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Transmedia from music

Learn from Examples: Transmedia from Music- Meeting Isang Yun
Week 5, Lecture 4 Continuing on from our last session, I’d like to give you one more example of developing a core idea from a classic to transmedia storytelling. Classical music and art, or anything for that matter, can serve as an important source material for any of us. All of these works present motifs and themes that would be worthwhile inspiration for literature or art. Moreover, the subject matter and portraiture must have been significant for them to have gained renown of the art genre. This concept brings to mind a musical piece by Ravel called “Bolero.” Originally inspired by a Spanish folk song, Ravel’s ballet premiered in 1928 and became well known as “the Rite of Spring.”
The repetitive rhythm and the musical aspects of the story were important, leading to the piece’s adaptation across multiple musical genres. The song was an instance of transmedia, but the original message was preserved as the setting. At one point an artist produced work based on Ravel’s composition, and then a postcard and a novel followed. What stood in the center of all this other work was the original musical product and its repetitive motif. The reason why I have chosen to analyze this particular song from the transmedia perspective is to demonstrate how, as the idea expanded through various media both liberally and naturally, the original energy has still remained intact.
You are looking at the musical scores of Yun I-sang (1917~1995), a South Korean composer spent the later part of his life residing in Germany. Many people know his name, but most are unfamiliar with his extraordinary work as a composer. Though this may be a challenging example to understand because may not have heard of his work or be educated in music; I have listened to it myself, and found it hard to understand. It does, however, have its charms, leading Yun to be valued and respected as a modern composer. But what, then, is that charm? If you examine it carefully, start from finding that charm? will its eventual value be based on its character? Or what will that charm become?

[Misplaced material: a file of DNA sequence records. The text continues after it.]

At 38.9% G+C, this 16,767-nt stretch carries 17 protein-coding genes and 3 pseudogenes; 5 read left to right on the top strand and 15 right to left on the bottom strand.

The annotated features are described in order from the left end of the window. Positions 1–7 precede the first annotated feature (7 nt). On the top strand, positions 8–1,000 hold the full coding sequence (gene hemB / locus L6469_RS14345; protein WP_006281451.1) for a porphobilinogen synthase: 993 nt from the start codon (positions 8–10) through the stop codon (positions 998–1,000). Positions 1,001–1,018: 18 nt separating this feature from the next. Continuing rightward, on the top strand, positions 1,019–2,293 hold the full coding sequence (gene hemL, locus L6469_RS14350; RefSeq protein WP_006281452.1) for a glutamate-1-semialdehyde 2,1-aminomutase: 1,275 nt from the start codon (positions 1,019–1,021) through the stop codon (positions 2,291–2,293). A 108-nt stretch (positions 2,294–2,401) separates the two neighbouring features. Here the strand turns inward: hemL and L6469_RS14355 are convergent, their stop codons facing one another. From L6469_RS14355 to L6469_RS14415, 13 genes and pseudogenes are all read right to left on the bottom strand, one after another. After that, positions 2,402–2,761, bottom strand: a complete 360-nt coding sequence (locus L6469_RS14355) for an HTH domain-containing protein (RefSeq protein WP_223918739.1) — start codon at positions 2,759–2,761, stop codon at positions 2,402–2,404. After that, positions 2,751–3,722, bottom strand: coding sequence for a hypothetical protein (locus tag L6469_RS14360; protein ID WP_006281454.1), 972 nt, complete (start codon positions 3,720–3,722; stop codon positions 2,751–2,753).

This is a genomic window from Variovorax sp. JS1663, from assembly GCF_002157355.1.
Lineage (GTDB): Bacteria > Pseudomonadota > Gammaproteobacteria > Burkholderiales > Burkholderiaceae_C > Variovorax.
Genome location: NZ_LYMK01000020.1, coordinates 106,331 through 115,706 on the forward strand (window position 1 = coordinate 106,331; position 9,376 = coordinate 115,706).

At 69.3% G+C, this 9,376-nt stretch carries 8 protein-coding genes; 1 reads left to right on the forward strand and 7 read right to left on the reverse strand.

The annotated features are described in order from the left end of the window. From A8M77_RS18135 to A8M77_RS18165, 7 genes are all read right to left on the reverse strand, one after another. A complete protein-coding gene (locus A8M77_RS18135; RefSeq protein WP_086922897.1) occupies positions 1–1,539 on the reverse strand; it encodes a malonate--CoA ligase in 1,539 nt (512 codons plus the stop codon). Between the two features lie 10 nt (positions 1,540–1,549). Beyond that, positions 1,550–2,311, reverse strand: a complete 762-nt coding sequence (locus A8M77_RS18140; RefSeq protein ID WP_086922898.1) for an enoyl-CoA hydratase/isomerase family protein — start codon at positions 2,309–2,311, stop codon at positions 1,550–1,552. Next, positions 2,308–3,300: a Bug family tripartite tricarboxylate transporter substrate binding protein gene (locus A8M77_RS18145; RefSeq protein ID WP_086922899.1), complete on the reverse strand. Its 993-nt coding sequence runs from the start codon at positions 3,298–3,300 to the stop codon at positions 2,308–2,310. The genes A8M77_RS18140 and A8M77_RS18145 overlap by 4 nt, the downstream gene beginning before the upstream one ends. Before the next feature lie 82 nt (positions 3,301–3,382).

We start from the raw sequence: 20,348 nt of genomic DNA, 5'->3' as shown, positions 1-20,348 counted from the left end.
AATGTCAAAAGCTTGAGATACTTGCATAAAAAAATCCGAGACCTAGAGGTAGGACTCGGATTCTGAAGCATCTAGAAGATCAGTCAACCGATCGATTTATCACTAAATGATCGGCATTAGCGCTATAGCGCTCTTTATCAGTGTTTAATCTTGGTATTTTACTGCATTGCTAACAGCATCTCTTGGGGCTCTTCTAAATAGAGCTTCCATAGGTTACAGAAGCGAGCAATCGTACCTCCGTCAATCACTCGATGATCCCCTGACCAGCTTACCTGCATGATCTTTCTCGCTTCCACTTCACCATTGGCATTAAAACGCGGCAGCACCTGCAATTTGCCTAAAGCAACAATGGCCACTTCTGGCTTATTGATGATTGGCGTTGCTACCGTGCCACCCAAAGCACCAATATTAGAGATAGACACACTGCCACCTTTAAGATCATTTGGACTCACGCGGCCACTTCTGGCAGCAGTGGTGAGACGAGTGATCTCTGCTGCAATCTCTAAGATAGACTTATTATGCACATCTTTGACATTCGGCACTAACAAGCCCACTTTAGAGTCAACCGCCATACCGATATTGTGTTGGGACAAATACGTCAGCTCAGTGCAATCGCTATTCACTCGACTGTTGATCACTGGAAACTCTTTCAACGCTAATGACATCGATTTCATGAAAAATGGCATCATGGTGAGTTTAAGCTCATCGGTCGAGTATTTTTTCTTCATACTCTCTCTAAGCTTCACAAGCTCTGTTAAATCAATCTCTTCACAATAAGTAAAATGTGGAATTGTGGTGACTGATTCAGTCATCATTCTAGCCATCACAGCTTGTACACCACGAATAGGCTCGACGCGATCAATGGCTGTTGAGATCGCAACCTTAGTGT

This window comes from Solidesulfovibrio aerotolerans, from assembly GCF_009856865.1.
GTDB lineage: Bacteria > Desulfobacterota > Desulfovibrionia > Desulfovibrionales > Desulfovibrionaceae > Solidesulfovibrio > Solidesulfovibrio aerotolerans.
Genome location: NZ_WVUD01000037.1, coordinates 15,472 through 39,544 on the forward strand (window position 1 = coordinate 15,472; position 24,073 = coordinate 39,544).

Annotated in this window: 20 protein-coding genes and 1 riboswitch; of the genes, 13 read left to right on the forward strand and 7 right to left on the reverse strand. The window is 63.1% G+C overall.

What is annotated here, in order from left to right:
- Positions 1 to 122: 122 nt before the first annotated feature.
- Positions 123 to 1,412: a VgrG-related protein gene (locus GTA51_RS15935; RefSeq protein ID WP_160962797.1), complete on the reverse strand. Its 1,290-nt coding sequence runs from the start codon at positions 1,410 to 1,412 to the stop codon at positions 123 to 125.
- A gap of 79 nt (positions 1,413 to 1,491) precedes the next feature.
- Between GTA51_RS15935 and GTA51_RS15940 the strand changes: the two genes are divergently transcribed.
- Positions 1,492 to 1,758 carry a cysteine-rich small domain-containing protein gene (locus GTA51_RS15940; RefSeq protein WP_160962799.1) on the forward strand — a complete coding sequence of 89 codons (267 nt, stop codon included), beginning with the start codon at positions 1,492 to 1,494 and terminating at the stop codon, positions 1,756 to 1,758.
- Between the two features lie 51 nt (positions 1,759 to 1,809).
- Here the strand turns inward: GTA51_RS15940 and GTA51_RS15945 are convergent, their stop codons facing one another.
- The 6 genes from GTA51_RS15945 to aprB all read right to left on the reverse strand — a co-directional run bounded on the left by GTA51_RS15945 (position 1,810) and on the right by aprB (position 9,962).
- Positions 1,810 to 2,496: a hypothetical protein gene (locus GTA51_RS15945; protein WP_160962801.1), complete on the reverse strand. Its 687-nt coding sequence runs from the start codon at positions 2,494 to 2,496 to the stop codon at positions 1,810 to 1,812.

Asking these questions will be how the core idea emerges. At some later point, another creator turned the artist’s work into a play. Let’s have a look. You’re looking at Yun’s work titled “Etiquette Music,” with video and dance presented together in one piece. His music is expressed through another form to convey the theme and the story. This means that the message used to be expressed through the medium of music, but the medium itself has expanded. If the artist was a writer, a film director, a choreographer, or an artist, it may have been quite different.
This piece is the work of transmedia storytelling applied to pure art: work that is based on Yun’s story but with literary imagination. The infinite incidents in his story have many political undertones, while the image of an old man longing to go home is also quite touching. The story of his life becomes content that functions as a very important core story. Another aspect we should not neglect is the vast amount of music. Even if we lack knowledge on his key achievements, they still hold incredible value and can provide substance to the viewer. If he had left any traces of interviews or photos, then those would open up another pathway for a different kind of imagination.
The result would be that then his inapproachable music would become highly accessible, like a documentary of his life story. With the addition of the background stories of other musicians, there is room to find Yun’s work more approachable. The work’s unique structure one that utilizes the entire stage screen, or the entire structure of the play presents his compositional technique, which is less visible in the music. In doing so we can begin to explore his psychological world or his creative structure, employing a visualizing process. A subject’s energy and charms that were not fully expressed due to lack of diversity in media can be rediscovered and restructured using various other media. In sum, this was an example of transmedia storytelling focusing on music.

Continuing on from our last session, I’d like to give you another example of developing a core idea from a classic to transmedia storytelling. Classical music and art, or anything for that matter, can serve as an important source material for any of us.

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Transmedia Storytelling

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